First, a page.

Even though all signs point to further gains ahead, there are plenty of reasons one could say that caution may be warranted. Recently, macroeconomic reports showing expansion, which has trickled down to growth in company earnings, can certainly explain the advances in the stock market. However, it could also easily be argued that valuations may have moved too far too fast. And, if you were to couple this with extreme investor sentiment readings, the argument for a healthy correction could be made. Either way, there is always something worth owning regardless of what the market may or may not do. It’s just important to remember that every investment has a risk and you need to be comfortable assuming that risk. Sometimes this is hard to remember in a market that only goes in one direction!
For a quick read on current earnings and valuations, please read the December 1st edition of Notes from the Trading Desk in our Commentary section on the web site.
Tandem Strategy and Investment Discipline Review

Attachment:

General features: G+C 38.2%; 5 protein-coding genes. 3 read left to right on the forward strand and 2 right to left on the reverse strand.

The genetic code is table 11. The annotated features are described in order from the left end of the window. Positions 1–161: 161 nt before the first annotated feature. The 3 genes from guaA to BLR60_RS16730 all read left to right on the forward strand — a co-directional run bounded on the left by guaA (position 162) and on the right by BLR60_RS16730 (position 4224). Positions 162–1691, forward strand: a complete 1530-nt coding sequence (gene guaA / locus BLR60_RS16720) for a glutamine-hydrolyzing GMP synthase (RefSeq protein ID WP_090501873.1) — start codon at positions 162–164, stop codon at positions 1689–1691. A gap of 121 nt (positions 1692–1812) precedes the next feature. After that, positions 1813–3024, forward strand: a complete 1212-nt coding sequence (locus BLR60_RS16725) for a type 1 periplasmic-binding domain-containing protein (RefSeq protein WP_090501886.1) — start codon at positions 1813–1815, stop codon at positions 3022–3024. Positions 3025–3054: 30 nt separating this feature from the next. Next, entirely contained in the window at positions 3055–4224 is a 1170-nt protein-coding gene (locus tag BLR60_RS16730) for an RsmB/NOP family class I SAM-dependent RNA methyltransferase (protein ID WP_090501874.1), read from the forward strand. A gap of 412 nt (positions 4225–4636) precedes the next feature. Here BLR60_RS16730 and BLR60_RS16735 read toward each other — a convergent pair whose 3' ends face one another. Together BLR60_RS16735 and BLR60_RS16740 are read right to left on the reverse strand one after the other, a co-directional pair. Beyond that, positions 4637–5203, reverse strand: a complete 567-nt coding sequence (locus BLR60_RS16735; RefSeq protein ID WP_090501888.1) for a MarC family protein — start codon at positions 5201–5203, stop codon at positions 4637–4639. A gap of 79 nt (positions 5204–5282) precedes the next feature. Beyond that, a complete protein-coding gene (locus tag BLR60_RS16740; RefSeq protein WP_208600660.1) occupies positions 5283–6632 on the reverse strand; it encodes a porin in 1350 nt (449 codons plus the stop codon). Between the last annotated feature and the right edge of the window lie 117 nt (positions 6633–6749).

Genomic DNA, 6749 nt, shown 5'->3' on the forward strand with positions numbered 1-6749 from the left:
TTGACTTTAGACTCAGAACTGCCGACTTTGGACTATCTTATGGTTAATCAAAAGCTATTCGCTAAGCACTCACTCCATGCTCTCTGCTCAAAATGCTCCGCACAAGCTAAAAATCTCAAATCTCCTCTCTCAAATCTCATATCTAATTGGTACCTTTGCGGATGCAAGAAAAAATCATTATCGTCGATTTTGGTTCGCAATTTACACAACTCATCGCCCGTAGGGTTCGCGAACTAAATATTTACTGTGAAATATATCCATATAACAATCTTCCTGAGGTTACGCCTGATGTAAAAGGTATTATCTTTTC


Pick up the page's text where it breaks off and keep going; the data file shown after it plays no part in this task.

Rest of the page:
November was a quiet month at the composite level. In fact, it has been 17 months since the last time we had zero activity at the firm level among all three of our styles – Large Cap Core, Equity, and Mid Cap Core. It’s very rare for us, or any active manager for that matter, to do nothing over the course of an entire month. And, that is what makes us different! We don’t buy and sell for the sake of buying and selling. If there is nothing to do, we will do just that – nothing. At least nothing that is visible to the outsider. However, over the course of the past month, several new companies have made their way onto our watch list. Some because their prices are becoming more compelling, others because their fundamentals are improving faster than their share price. We are now just tasked with maintaining patience and staying committed to our investment discipline before we invest our clients’ cash in any of these new names.